Last year was the worst year for the stock market since 2008—and for good reason. The nearly 19% drop in the benchmark S&P 500 in 2022 capped many years of wild speculation in capital markets driven largely by the Federal Reserve’s era of free money and government handouts.
Dangerously loose fiscal and monetary policies sparked a seemingly endless parade of worrisome investing trends—a spike in special purpose acquisition companies, numerous profitless initial public offerings, the rise of meme stocks and the euphoric surge in crypto prices. Investors decided to ignore core investing principles in favor of speculation and gambling, blindly pouring money into stocks that should never have entered the public markets in the first place—Carvana, Peloton Interactive, Beyond Meat, Robinhood, Affirm, Sweetgreen and more. They’re all down at least 75% from the highs of 2021, and many are down much more. The inevitable and yet still sudden tightening of policies designed to curtail such reckless behavior led to yet another disaster—the collapse of Silicon Valley Bank.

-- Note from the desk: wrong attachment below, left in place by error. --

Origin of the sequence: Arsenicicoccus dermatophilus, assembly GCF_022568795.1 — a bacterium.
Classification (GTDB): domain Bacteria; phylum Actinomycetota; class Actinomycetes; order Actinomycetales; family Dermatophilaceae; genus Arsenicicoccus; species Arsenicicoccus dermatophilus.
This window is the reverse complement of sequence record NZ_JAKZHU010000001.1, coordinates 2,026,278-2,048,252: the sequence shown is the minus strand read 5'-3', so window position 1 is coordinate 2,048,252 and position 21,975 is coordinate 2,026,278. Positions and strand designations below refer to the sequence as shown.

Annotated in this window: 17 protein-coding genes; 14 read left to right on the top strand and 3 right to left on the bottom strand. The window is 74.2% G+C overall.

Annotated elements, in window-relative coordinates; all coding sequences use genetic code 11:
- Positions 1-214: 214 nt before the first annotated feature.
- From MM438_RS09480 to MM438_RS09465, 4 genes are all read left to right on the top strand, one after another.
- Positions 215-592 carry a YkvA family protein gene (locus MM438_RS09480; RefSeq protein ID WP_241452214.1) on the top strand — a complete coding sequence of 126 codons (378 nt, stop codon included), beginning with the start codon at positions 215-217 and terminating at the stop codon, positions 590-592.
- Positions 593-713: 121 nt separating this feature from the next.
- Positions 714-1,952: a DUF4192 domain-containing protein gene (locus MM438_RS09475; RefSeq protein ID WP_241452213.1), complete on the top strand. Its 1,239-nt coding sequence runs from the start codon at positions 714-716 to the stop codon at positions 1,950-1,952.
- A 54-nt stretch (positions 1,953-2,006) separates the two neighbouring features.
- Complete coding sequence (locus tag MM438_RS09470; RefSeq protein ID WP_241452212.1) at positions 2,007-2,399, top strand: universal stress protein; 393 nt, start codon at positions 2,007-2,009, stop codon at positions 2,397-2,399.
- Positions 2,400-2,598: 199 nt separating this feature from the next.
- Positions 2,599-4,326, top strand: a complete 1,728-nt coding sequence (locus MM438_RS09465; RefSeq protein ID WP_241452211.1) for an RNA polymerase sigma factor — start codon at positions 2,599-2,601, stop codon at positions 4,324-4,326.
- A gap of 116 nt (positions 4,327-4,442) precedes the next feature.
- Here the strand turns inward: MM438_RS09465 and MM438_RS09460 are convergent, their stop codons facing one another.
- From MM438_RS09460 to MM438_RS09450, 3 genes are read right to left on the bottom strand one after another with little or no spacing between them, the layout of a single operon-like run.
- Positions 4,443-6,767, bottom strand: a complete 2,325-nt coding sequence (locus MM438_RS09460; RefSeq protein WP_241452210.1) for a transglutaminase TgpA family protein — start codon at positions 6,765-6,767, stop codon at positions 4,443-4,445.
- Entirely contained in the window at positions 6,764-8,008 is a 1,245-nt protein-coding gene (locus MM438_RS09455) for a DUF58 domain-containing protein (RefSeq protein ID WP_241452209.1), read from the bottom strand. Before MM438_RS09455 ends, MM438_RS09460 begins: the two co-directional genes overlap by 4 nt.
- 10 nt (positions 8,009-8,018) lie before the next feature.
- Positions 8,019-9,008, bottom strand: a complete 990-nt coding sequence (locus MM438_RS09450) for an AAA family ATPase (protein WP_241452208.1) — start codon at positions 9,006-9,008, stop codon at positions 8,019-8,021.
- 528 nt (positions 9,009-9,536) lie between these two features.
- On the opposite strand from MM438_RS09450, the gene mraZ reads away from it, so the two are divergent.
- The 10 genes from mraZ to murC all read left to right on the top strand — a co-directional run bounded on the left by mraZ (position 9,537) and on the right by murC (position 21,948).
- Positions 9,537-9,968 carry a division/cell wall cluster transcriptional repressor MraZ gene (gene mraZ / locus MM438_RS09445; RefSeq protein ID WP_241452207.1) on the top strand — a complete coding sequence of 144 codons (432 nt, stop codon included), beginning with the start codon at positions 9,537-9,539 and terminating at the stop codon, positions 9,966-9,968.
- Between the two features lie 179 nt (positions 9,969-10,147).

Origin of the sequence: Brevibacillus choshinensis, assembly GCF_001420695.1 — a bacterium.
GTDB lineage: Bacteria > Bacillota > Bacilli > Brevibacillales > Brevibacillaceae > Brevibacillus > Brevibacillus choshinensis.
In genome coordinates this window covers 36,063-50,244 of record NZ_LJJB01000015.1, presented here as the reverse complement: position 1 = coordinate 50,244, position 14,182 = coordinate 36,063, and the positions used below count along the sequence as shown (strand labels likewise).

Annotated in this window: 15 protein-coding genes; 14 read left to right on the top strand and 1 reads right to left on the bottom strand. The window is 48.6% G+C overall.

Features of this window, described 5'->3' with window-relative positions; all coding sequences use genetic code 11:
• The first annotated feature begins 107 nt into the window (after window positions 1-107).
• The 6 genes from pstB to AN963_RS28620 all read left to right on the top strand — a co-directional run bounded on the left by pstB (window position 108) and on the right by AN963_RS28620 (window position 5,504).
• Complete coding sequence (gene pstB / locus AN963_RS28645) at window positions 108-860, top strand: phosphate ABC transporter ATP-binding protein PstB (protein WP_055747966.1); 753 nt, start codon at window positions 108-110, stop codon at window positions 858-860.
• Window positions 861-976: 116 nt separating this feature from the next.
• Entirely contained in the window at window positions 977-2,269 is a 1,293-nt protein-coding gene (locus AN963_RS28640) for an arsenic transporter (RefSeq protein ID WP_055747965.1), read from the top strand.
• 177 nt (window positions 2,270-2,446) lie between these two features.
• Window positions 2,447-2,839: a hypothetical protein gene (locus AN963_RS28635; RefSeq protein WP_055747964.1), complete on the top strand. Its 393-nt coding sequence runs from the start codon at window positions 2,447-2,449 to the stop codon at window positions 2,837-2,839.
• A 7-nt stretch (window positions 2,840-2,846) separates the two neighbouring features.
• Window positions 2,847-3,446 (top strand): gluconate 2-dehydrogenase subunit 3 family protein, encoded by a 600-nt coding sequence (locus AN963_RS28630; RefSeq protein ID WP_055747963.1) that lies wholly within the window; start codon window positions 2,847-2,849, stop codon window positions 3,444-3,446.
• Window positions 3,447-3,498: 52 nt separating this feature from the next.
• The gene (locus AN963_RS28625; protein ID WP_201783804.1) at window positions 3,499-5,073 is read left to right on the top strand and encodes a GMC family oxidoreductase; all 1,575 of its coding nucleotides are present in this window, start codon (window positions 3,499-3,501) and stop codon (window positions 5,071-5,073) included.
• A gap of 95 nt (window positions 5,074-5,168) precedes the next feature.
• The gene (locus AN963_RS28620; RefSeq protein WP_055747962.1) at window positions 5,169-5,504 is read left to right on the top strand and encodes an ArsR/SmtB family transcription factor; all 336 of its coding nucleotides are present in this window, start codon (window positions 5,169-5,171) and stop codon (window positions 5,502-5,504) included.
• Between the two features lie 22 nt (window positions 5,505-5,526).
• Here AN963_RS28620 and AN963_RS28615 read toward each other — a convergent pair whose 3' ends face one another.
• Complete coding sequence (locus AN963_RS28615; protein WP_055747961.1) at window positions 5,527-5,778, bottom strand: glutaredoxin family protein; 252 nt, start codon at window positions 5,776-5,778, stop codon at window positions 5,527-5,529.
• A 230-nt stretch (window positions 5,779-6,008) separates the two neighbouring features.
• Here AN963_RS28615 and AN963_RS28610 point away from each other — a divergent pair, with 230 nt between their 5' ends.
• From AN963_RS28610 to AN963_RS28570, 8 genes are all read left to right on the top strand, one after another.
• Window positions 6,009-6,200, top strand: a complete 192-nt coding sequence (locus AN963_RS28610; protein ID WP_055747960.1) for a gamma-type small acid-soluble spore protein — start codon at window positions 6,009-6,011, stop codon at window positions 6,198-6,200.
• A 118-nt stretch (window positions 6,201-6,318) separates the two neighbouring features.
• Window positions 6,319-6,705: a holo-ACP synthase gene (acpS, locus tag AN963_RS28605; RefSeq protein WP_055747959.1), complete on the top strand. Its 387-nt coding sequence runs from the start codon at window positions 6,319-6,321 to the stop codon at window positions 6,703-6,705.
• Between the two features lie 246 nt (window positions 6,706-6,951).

Proper consideration would have revealed that many of the companies going public in 2020 and 2021 were zombies with poor business models. They faced stiff competition and offered undifferentiated, nonessential goods and services, yet their stock prices soared. There was a total disregard for due diligence.